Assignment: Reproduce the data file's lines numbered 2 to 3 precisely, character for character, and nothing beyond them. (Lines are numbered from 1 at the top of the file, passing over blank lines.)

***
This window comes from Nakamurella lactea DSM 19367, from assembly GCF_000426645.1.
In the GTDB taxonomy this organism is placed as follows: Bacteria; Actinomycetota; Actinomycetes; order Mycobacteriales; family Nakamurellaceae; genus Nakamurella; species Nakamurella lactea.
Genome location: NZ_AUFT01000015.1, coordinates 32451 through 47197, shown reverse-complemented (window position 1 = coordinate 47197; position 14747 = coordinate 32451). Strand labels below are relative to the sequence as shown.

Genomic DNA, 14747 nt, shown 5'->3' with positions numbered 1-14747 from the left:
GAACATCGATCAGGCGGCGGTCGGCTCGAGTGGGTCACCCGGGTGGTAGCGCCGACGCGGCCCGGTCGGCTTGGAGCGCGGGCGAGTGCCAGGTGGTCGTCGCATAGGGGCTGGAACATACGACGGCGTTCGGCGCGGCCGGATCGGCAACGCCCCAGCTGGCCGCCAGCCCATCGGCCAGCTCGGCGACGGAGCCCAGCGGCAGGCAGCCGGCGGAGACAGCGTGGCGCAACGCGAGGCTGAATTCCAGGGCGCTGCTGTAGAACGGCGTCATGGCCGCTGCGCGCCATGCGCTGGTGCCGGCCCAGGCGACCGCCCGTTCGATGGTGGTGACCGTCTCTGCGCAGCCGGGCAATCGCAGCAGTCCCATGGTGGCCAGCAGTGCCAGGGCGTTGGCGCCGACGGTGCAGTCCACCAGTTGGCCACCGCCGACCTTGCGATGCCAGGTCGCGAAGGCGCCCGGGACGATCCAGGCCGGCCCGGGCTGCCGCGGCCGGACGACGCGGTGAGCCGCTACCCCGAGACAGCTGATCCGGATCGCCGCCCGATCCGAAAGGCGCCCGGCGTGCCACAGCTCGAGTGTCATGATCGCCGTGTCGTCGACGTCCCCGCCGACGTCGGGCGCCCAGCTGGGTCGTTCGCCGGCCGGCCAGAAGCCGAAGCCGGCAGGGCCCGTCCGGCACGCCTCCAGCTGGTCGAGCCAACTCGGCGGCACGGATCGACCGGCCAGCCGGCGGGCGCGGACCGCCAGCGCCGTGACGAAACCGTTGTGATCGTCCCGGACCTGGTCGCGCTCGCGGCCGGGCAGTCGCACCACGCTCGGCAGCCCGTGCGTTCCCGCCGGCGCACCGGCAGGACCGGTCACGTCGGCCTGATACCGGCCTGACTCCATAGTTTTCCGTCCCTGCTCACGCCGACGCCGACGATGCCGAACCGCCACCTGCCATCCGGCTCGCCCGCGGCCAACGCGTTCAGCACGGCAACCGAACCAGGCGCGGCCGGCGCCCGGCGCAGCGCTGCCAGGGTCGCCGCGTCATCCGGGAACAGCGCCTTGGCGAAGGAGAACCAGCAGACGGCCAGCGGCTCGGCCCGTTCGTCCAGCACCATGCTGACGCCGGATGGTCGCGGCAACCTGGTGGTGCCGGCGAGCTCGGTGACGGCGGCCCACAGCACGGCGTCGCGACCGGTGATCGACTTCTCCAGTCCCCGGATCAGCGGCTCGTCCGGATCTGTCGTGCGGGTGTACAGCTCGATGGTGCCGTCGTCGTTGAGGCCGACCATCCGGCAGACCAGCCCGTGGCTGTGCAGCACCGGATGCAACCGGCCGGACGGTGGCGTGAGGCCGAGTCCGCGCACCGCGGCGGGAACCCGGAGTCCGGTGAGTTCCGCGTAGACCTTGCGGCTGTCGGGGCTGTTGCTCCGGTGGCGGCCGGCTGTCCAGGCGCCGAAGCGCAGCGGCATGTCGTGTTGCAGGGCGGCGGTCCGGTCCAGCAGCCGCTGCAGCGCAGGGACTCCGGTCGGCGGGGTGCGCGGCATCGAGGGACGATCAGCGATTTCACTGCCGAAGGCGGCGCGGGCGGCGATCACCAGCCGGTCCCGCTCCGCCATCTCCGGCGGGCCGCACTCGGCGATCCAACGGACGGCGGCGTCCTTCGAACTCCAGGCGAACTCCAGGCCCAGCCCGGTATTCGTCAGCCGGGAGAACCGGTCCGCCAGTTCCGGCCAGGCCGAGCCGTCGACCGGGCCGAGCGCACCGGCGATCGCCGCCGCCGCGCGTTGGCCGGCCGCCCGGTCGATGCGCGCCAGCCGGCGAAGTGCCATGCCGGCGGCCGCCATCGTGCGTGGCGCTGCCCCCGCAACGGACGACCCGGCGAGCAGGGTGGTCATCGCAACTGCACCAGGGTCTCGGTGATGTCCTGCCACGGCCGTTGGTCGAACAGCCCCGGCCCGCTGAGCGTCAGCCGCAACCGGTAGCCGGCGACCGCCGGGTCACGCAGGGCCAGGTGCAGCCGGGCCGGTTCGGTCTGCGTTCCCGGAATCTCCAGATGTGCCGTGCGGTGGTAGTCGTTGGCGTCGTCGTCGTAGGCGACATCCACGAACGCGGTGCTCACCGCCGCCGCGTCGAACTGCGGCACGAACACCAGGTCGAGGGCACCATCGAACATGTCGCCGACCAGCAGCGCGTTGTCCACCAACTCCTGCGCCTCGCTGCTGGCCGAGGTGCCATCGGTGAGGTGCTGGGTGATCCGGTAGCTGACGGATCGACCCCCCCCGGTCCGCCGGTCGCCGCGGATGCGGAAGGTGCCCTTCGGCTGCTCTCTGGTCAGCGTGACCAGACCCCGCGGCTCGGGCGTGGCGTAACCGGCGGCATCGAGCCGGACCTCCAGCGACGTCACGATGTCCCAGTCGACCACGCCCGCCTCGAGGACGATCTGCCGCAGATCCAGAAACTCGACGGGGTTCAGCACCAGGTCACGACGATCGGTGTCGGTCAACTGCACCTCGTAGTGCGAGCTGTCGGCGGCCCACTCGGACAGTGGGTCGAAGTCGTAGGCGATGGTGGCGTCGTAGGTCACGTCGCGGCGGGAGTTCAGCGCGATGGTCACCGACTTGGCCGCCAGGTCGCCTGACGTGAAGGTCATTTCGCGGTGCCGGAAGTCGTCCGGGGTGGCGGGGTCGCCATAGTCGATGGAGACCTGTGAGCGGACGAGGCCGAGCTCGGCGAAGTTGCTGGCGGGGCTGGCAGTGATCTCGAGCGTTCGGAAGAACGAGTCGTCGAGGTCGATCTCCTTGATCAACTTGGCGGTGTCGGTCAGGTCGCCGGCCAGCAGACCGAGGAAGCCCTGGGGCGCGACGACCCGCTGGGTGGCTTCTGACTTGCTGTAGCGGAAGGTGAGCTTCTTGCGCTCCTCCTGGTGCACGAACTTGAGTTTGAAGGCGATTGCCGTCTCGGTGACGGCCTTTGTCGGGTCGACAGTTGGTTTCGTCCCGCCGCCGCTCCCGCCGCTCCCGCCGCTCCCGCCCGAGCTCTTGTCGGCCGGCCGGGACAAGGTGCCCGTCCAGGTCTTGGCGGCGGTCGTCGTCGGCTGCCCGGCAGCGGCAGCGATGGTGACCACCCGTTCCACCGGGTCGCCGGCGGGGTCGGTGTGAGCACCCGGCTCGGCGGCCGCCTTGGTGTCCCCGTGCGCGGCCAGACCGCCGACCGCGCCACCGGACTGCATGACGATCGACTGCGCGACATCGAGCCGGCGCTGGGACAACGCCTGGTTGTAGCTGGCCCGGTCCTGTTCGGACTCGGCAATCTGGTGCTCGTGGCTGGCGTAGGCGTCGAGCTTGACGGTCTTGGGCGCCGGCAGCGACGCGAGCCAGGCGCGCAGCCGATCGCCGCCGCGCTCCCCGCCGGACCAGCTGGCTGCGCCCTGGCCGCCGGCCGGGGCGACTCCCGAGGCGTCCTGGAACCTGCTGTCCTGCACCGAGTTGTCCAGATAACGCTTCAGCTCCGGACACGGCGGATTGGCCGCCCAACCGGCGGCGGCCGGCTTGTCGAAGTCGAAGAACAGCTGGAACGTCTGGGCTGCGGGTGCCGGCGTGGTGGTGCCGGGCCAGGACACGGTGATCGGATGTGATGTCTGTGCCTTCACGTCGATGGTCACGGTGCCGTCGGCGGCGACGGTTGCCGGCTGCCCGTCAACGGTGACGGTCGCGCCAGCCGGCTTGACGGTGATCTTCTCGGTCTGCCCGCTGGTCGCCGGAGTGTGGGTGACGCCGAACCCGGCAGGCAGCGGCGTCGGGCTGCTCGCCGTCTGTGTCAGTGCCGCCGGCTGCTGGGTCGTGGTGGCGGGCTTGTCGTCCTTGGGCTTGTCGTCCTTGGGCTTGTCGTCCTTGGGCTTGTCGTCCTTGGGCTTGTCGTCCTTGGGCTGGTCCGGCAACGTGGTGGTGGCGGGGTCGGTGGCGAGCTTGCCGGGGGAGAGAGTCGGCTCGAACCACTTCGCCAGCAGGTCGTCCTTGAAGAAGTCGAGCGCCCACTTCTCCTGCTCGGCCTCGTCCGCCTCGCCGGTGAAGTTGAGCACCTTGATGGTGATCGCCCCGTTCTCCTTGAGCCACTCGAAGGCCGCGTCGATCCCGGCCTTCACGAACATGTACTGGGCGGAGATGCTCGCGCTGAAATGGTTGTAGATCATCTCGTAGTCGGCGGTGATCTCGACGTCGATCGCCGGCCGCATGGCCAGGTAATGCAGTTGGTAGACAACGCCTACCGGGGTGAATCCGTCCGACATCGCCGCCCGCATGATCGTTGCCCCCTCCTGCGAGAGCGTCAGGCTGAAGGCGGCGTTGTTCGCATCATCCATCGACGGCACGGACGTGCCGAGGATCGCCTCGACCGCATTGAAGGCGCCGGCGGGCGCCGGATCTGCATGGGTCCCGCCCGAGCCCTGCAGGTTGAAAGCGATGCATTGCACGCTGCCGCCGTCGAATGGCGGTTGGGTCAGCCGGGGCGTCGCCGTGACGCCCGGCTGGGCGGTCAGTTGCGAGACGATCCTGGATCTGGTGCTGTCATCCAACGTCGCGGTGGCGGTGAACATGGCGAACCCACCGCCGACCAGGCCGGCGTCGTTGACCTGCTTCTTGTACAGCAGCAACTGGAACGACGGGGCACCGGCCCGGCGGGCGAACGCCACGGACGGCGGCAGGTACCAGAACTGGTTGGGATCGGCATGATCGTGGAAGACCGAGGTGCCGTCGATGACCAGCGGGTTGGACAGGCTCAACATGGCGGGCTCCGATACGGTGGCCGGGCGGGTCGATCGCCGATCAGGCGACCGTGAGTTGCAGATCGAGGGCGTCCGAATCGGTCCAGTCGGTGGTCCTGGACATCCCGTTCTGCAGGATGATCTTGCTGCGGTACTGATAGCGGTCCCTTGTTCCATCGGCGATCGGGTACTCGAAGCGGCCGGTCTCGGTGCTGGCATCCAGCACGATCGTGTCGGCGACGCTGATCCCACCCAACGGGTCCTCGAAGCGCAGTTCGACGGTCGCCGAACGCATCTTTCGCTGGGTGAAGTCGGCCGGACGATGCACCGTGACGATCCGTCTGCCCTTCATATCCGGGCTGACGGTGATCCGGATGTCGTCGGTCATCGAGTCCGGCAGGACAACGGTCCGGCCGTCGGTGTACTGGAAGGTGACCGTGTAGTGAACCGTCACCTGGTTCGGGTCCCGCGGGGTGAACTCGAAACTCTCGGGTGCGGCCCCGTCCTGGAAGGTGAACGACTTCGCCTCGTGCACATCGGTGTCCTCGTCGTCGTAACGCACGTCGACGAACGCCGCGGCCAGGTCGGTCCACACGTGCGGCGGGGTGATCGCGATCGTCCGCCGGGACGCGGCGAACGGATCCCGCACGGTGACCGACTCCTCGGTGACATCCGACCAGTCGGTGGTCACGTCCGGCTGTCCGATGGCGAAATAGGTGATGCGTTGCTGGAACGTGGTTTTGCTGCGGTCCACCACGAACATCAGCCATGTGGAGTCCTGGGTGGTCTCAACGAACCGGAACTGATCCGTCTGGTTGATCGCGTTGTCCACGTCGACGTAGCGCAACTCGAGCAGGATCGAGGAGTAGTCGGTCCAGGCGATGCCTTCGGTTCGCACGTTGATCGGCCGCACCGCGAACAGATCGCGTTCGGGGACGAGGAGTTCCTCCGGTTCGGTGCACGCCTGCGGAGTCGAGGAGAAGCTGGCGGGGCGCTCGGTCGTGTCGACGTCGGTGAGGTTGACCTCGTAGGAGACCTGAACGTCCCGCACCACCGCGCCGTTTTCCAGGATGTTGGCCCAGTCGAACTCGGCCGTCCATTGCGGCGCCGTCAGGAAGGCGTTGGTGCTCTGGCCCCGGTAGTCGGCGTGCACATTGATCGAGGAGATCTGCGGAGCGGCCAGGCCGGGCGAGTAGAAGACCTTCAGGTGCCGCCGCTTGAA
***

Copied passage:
In the GTDB taxonomy this organism is placed as follows: Bacteria; Actinomycetota; Actinomycetes; order Mycobacteriales; family Nakamurellaceae; genus Nakamurella; species Nakamurella lactea.
Genome location: NZ_AUFT01000015.1, coordinates 32451 through 47197, shown reverse-complemented (window position 1 = coordinate 47197; position 14747 = coordinate 32451). Strand labels below are relative to the sequence as shown.